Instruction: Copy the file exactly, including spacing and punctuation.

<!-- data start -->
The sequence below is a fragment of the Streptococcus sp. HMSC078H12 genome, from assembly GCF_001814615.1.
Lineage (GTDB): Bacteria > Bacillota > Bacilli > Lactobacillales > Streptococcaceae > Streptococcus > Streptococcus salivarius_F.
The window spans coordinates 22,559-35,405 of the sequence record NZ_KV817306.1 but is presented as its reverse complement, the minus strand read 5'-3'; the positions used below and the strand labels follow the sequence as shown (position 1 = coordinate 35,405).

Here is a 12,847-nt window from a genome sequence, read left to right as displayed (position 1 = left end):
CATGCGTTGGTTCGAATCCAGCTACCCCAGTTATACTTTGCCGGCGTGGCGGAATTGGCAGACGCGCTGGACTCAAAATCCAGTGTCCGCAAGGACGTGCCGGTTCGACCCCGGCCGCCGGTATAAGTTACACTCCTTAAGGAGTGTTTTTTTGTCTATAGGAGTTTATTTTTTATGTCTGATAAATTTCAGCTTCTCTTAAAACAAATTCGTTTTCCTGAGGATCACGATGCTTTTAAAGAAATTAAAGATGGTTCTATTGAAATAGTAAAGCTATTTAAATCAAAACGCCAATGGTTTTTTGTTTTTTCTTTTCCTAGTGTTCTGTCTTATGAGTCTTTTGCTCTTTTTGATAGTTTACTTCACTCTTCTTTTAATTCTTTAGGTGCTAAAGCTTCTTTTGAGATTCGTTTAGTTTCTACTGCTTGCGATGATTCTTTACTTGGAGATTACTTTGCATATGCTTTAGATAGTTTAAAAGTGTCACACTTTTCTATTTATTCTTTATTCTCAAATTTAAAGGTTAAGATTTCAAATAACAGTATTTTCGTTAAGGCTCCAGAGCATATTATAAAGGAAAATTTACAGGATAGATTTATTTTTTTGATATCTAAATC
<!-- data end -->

The sequence below is a fragment of the Streptococcus sp. HMSC078H12 genome, from assembly GCF_001814615.1.
Lineage (GTDB): Bacteria > Bacillota > Bacilli > Lactobacillales > Streptococcaceae > Streptococcus > Streptococcus salivarius_F.
The window spans coordinates 22,559-35,405 of the sequence record NZ_KV817306.1 but is presented as its reverse complement, the minus strand read 5'-3'; the positions used below and the strand labels follow the sequence as shown (position 1 = coordinate 35,405).

Here is a 12,847-nt window from a genome sequence, read left to right as displayed (position 1 = left end):
CATGCGTTGGTTCGAATCCAGCTACCCCAGTTATACTTTGCCGGCGTGGCGGAATTGGCAGACGCGCTGGACTCAAAATCCAGTGTCCGCAAGGACGTGCCGGTTCGACCCCGGCCGCCGGTATAAGTTACACTCCTTAAGGAGTGTTTTTTTGTCTATAGGAGTTTATTTTTTATGTCTGATAAATTTCAGCTTCTCTTAAAACAAATTCGTTTTCCTGAGGATCACGATGCTTTTAAAGAAATTAAAGATGGTTCTATTGAAATAGTAAAGCTATTTAAATCAAAACGCCAATGGTTTTTTGTTTTTTCTTTTCCTAGTGTTCTGTCTTATGAGTCTTTTGCTCTTTTTGATAGTTTACTTCACTCTTCTTTTAATTCTTTAGGTGCTAAAGCTTCTTTTGAGATTCGTTTAGTTTCTACTGCTTGCGATGATTCTTTACTTGGAGATTACTTTGCATATGCTTTAGATAGTTTAAAAGTGTCACACTTTTCTATTTATTCTTTATTCTCAAATTTAAAGGTTAAGATTTCAAATAACAGTATTTTCGTTAAGGCTCCAGAGCATATTATAAAGGAAAATTTACAGGATAGATTTATTTTTTTGATATCTAAATC